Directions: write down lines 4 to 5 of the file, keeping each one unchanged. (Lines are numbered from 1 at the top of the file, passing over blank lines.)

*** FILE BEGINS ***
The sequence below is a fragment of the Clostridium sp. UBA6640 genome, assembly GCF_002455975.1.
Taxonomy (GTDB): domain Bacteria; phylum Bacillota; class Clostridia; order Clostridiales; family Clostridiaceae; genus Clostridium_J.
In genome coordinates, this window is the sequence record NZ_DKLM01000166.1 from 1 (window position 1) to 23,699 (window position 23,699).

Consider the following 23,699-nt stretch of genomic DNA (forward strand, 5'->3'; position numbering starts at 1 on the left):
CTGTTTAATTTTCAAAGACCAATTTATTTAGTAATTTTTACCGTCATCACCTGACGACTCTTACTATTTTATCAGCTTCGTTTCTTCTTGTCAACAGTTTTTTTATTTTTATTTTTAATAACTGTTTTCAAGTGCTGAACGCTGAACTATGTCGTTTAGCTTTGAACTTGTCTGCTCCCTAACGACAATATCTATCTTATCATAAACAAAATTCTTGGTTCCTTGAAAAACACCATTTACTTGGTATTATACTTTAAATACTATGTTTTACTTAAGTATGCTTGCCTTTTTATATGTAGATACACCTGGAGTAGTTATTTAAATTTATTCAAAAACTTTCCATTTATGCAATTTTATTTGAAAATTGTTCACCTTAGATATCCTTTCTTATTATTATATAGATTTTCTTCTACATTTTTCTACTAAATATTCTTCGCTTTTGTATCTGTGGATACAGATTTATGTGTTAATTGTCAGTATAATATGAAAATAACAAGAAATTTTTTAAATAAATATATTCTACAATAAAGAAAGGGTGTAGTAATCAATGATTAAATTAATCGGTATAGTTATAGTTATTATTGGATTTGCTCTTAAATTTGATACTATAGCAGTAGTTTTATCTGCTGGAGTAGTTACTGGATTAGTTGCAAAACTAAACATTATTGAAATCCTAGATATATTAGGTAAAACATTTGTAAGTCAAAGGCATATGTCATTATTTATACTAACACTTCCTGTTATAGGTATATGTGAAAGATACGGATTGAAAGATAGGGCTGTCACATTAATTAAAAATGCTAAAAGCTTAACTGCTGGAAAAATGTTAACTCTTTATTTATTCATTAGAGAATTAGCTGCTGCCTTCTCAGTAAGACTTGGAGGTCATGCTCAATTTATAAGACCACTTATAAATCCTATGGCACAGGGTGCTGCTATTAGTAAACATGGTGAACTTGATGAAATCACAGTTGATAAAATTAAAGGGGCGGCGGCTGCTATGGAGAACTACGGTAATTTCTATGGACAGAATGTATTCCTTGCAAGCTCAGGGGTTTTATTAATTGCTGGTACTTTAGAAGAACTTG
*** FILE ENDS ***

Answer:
Consider the following 23,699-nt stretch of genomic DNA (forward strand, 5'->3'; position numbering starts at 1 on the left):
CTGTTTAATTTTCAAAGACCAATTTATTTAGTAATTTTTACCGTCATCACCTGACGACTCTTACTATTTTATCAGCTTCGTTTCTTCTTGTCAACAGTTTTTTTATTTTTATTTTTAATAACTGTTTTCAAGTGCTGAACGCTGAACTATGTCGTTTAGCTTTGAACTTGTCTGCTCCCTAACGACAATATCTATCTTATCATAAACAAAATTCTTGGTTCCTTGAAAAACACCATTTACTTGGTATTATACTTTAAATACTATGTTTTACTTAAGTATGCTTGCCTTTTTATATGTAGATACACCTGGAGTAGTTATTTAAATTTATTCAAAAACTTTCCATTTATGCAATTTTATTTGAAAATTGTTCACCTTAGATATCCTTTCTTATTATTATATAGATTTTCTTCTACATTTTTCTACTAAATATTCTTCGCTTTTGTATCTGTGGATACAGATTTATGTGTTAATTGTCAGTATAATATGAAAATAACAAGAAATTTTTTAAATAAATATATTCTACAATAAAGAAAGGGTGTAGTAATCAATGATTAAATTAATCGGTATAGTTATAGTTATTATTGGATTTGCTCTTAAATTTGATACTATAGCAGTAGTTTTATCTGCTGGAGTAGTTACTGGATTAGTTGCAAAACTAAACATTATTGAAATCCTAGATATATTAGGTAAAACATTTGTAAGTCAAAGGCATATGTCATTATTTATACTAACACTTCCTGTTATAGGTATATGTGAAAGATACGGATTGAAAGATAGGGCTGTCACATTAATTAAAAATGCTAAAAGCTTAACTGCTGGAAAAATGTTAACTCTTTATTTATTCATTAGAGAATTAGCTGCTGCCTTCTCAGTAAGACTTGGAGGTCATGCTCAATTTATAAGACCACTTATAAATCCTATGGCACAGGGTGCTGCTATTAGTAAACATGGTGAACTTGATGAAATCACAGTTGATAAAATTAAAGGGGCGGCGGCTGCTATGGAGAACTACGGTAATTTCTATGGACAGAATGTATTCCTTGCAAGCTCAGGGGTTTTATTAATTGCTGGTACTTTAGAAGAACTTG